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This page from PJRC, the makers of the Teensy, is a great reference to get started with sending keystrokes to your computer. I was going to use this and build my own scanner around it, but I later opted to use the Keypad.h library as the scanner. This guide written by alpinedelta on Instructables was alot of help, especially his example code he gives for his T1000 vintage computer project. With these resources I created a map of all my keys, and a simple algorithm to differentiate the functionality of the modifier keys. It works almost perfectly now! All of the labeled keys work as they should as well as Shift, Ctrl, and Alt functionality. I am still working on building my own function layers that will give me access to the F keys as well as Insert, Pg Up, etc. I have temporarily assigned volume up and down commands to the Super and Hyper keys until I can work them into a function layer. It took quite a bit of google searching to figure out the commands for media keys, but this post on the PJRC forum lays it out, it seems to work just fine with the current version of Teensyduino (1.35) by using the Keyboard.press() command, no other libraries required.

Code

The code is available on GitHub and it requires you have Teensyduino installed as well as the Keypad library. Simply figure out your matrix layout, change the number of rows and columns, the pins used by the rows and columns, as well as the key map.

Future of the Project

After using it for a while I wasn’t satisfied with the performance of the space bar using 2 switches and no stabilizers. It teters and presses one switch or the other depending on which thumb you use, but occasionally I would hit both switches giving me a double-space. The space bar is 6.25u long, so using the keycaps I already had, I used both the regular shift keys, one being 2.75u and the other 2.25u, as well as one of the unused bottom row modifier keys at 1.25u. I took the two switches out from the space and replaced them with 3 switches correctly spaced out for the key sizes. The split space bar works great now! The two larger keys making up the slit space and the other 1.25u key giving me another function key.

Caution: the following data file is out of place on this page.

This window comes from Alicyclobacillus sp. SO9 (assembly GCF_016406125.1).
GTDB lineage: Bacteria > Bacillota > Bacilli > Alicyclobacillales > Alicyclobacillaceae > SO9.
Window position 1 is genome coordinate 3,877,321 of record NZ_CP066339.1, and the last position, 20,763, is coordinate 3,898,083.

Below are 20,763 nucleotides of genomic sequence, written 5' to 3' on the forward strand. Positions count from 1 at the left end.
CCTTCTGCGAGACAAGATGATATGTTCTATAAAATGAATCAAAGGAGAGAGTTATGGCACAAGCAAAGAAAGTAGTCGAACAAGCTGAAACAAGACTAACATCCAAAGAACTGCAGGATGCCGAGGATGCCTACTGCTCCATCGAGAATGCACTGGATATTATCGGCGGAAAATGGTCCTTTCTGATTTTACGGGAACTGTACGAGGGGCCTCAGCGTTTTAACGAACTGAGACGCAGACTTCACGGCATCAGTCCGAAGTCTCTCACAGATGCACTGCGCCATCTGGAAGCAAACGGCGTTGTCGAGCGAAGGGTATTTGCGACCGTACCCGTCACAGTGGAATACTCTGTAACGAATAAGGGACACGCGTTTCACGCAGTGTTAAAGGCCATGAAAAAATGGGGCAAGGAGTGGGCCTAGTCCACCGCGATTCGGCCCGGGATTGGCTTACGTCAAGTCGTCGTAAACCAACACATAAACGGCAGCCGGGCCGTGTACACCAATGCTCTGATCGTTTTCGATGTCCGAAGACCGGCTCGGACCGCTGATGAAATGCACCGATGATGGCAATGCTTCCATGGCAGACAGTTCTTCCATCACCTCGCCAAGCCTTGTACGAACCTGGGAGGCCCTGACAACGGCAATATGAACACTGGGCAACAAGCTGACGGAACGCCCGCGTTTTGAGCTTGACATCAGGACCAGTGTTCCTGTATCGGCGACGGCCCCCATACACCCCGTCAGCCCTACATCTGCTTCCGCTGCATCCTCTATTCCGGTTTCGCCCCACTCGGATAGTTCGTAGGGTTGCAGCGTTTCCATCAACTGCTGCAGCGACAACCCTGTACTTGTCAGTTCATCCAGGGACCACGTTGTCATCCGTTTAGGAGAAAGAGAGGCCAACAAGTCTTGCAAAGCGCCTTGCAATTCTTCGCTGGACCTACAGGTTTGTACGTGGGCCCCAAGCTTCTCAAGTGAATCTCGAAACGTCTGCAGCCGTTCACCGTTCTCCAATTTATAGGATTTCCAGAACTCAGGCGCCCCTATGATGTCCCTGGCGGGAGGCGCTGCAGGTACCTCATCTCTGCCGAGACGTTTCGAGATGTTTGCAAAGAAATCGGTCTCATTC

So this is the current state of the project. Some things I would still like to accomplish in the future:

  • Setting up one or two function layers to get all of the keys from a 104-key layout on there.
  • Getting a proper case for it, I am looking at acrylic ones online.
  • Setting up some RGB LEDs underneath to shine through the acrylic case.

Resources

Update 1 // Acrylic Case & RGB LEDs

From eBay seller sennin32 I purchased a generic 60% frosted acrylic case made for the Pok3r and other equivalent keyboards. I repositioned the Teensy controller so it aligned with the USB port hole on the case. I had to Dremel one of the standoffs off of the case for the controller to fit. I need to figure out a way to properly affix the board to the case as none of the mounting holes line up. I also took this opportunity to add some RGB LEDs to the bottom that I had around the house. The LEDs are strips of 16 from Adafruit (I have some strange rounded ones but I would recommend something like this, or a cheap equivalent from China). The LEDs are designed to run off 5v logic but i thought i would give them a try with the Teensy’s 3.3v and they seem to work fine. I haven’t tried and animations just solid colours. The acrylic case diffuses the light very well.

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Some things I would still like to accomplish:

  1. Properly affix the board to the case with the use of a steel plate
  2. Build logic for function layers
  3. Perhaps paint the board black as the red PCB doesn’t look that appealing